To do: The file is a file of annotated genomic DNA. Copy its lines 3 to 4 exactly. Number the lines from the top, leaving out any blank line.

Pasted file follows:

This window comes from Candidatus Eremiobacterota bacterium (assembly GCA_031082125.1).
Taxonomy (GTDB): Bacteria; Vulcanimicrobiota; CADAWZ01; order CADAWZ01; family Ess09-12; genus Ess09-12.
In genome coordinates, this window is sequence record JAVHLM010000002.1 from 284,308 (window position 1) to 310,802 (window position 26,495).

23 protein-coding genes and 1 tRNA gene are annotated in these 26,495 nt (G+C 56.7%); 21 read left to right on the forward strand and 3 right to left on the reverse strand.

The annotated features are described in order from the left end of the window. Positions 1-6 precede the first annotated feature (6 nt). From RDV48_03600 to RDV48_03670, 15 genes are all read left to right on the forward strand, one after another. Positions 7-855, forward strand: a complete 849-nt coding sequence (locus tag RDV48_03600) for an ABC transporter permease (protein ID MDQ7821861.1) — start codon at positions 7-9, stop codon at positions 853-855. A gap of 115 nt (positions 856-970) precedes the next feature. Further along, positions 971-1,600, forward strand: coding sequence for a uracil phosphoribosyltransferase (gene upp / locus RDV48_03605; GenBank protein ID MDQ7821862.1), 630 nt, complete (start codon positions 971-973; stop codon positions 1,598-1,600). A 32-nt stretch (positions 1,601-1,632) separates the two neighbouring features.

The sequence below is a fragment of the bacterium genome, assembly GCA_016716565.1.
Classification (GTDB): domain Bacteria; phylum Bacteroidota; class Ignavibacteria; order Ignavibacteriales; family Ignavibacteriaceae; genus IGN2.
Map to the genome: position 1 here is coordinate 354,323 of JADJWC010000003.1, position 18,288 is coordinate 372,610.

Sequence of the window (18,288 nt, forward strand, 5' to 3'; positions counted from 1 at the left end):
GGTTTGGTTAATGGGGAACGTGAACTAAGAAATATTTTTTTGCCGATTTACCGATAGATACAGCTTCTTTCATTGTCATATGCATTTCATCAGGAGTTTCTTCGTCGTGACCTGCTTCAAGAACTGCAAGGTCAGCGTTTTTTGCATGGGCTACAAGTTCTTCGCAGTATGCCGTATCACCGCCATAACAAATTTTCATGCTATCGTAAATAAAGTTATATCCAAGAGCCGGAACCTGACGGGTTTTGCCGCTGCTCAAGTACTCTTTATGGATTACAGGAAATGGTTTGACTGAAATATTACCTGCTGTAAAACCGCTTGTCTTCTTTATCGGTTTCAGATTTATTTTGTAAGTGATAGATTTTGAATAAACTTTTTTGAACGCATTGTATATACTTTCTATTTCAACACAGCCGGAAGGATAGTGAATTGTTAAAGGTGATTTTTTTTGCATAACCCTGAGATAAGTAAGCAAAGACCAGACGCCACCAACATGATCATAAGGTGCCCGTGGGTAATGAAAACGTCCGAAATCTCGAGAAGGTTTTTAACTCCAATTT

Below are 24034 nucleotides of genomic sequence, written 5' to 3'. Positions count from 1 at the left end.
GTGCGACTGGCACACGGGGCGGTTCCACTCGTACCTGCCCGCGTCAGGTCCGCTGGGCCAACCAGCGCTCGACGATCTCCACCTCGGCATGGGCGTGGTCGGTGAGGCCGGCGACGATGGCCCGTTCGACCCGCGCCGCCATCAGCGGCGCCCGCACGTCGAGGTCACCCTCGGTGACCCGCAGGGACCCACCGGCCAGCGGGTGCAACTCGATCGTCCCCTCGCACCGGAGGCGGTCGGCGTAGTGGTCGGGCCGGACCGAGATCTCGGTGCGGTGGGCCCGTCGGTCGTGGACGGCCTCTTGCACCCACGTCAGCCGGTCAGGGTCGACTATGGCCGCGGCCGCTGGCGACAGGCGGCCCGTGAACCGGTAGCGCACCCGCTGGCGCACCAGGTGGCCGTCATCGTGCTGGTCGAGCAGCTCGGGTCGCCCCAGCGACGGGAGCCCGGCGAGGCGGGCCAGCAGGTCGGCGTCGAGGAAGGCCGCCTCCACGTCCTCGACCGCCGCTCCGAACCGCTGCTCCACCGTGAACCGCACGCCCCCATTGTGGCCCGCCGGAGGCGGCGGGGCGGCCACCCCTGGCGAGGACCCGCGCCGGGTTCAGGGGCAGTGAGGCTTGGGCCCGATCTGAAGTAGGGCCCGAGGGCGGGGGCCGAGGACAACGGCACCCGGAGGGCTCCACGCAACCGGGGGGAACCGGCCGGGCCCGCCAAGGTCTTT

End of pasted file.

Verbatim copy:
In genome coordinates, this window is sequence record JAVHLM010000002.1 from 284,308 (window position 1) to 310,802 (window position 26,495).

23 protein-coding genes and 1 tRNA gene are annotated in these 26,495 nt (G+C 56.7%); 21 read left to right on the forward strand and 3 right to left on the reverse strand.